You may know this situation well: you’re spending time in a job that doesn't make much sense to you, and you’re thinking about what you could start on your own. But then you decide that it’s too big a risk and that you should get back to reality. Or maybe you have a great job and you're about to start a new project, but you're not sure if your users will like it.
Over the last year, I've attended a number of design sprints, client tests, hackathons, but most importantly, I went through the Social Impact Award summer accelerator where I worked on my own project with a friend. That's why I would also like to share my insights with you.
The book Atomic Habits has started a wave of building new habits, but also a step-by-step approach to working where you dedicate even just 15 minutes every day to a new activity and the results will come very soon. This method can work for activities where you really need time and it's not good to overdo it right at the start - for example like running. But for other activities where you need results really quickly, this method wouldn't work at all.
I'm not a fan of multitasking, and for the last year, I've been learning essentialism - focusing on what’s key and saying no to other things. That led me to the idea that it's good to do things in so-called sprints - or to focus on only one thing for a short period of time.
These so-called design sprints, accelerations, hackathons or even other formats are examples where you will be shocked at what you have managed to do in such a short time when focused on only one thing.
If you're thinking about starting your own business, founding a startup, or are just starting a company project, I have some advice to help set up your project for success.
In the next five steps I will present the theory using my own project, Beggis - a platform for shared kids’ fashion:
1. Listen to your future customers
Did you know that according to CB Insights, the second most common reason why startups fail are poorly identified client needs? Are you really not just building an extra mobile app? What client needs do you want to address? Ask them in the beginning, before you even start thinking about anything.
Right at the beginning we selected about 6 representatives from our target group and we conducted hour-long interviews with them on the topic of children and clothes. We found, for example, that a big problem is hoarding and getting rid of clothes, because children grow very fast.
2. Don’t reinvent the wheel
Do you know your competition? Can’t you think of anyone? Then take another look. Maybe you missed it, maybe you didn't look at international markets, or maybe there is only indirect competition. Ask your clients what service/product they use most often for the need in question which you also address. And if you find it, think carefully about what it is that you want to be unique in. Why would the client choose you instead?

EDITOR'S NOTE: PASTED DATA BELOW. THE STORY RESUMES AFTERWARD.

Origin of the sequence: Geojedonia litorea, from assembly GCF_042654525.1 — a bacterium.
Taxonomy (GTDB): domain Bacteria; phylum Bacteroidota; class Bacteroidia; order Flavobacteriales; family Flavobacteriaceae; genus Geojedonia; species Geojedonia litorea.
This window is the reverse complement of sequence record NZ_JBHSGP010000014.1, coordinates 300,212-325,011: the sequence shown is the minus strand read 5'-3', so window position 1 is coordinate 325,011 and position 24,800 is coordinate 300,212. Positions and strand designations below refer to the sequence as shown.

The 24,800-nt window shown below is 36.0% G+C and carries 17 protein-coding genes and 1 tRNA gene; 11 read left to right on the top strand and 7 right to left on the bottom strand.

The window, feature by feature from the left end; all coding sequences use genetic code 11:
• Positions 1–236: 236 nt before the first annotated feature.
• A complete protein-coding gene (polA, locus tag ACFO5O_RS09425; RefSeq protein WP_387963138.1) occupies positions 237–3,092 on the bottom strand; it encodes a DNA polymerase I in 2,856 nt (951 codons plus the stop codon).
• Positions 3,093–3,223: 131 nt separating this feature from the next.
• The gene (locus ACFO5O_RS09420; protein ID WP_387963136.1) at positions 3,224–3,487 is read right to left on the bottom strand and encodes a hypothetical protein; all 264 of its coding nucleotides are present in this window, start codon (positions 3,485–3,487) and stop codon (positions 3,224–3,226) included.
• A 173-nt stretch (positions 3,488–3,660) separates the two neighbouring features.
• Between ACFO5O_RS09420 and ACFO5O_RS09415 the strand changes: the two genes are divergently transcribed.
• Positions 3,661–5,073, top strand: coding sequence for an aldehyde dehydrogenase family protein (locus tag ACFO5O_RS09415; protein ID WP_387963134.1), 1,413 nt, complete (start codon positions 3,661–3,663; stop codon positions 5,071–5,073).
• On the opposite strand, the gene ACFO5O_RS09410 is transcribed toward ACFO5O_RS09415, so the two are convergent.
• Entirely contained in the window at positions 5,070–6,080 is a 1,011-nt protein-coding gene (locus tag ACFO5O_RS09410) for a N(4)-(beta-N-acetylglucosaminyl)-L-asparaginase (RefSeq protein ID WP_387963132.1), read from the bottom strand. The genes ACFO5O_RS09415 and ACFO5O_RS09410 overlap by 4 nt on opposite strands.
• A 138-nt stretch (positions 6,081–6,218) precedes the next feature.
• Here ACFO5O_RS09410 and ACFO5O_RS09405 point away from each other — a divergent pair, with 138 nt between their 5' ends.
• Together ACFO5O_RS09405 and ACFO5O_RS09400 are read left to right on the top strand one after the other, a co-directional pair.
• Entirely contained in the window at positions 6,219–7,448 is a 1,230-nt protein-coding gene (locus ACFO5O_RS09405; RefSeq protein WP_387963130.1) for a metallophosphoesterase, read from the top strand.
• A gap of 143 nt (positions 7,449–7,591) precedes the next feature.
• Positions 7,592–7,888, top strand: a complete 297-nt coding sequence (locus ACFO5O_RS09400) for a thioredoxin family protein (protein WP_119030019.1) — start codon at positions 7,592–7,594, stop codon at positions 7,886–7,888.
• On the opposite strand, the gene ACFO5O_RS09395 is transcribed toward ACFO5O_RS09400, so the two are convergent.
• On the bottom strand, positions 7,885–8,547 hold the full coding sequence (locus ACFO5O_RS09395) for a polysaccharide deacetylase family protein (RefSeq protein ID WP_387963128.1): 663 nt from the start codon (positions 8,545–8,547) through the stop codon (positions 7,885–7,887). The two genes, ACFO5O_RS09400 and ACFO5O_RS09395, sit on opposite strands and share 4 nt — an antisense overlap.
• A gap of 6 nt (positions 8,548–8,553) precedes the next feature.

We decided to address the topic of circular fashion for children. But when we started looking
abroad, we found that there was already competition there.That was an impulse for us
to study how it works abroad and to get inspired by some of the things that are happening. All we needed to do was a bit of googling.
3. Surround yourself with experts
If you have the opportunity, don't try to figure everything out on your own. Take advantage of various mentoring, acceleration or new project programs, where in most cases you can get experts’ advice for free or for a reasonable fee. Spend your time on what you’re best at.
We registered our idea in the Social Impact Award accelerator, where we received a bunch of
of free expert consultations. For example, we had planned to start by setting up social media,
but the consultation made us realize that we wouldn't need to spend as much time marketing, because we would only need to test the idea with a few parents we could get
through direct outreach. This immediately gave us a little more time to focus on the important things.
4. Create a prototype
You know what your clients want, you know your competitors, and you've taken advice from experts in areas where you still had questions left. It's time to put your solutions on paper. Draw, use powerpoint or even Figma. Again, work on it, but don't waste too much time.
In our case, there was no need to build a ready-made website. It was enough to use Shoptet (an e-shop hosting platform) and try and test the idea of "renting children's clothes" with the first parents. Again, this was a solution that was ready in a few hours.
5. Go and ask your clients again
Now you can go back to your future clients/users. Present your idea to them, listen and observe how they react. Don't be afraid to reach out to strangers, they are the ones who are most likely to give you an honest opinion. Was it a success? You're ready to start implementing. Not a success? I'm sure you got some great insights on how to improve or maybe even do something completely different.
This step still awaits us - we are about to show our prototype in Shoptet to a few parents. By doing this, we want to address all their important questions and launch the website as soon as possible.
A great book by Jake Knapp titled Sprint - How to solve big problems and test new ideas in just five days describes how manage all these steps in just one week. Head here for tips on how to ask questions and get the right insights from prospective customers. And if you want to try a design sprint for real in a few hours, check out Google's great free workshop.
And if you have any questions, feel free to contact me (you’ll find my LinkedIn profile in my author’s bio), I'd be happy to help.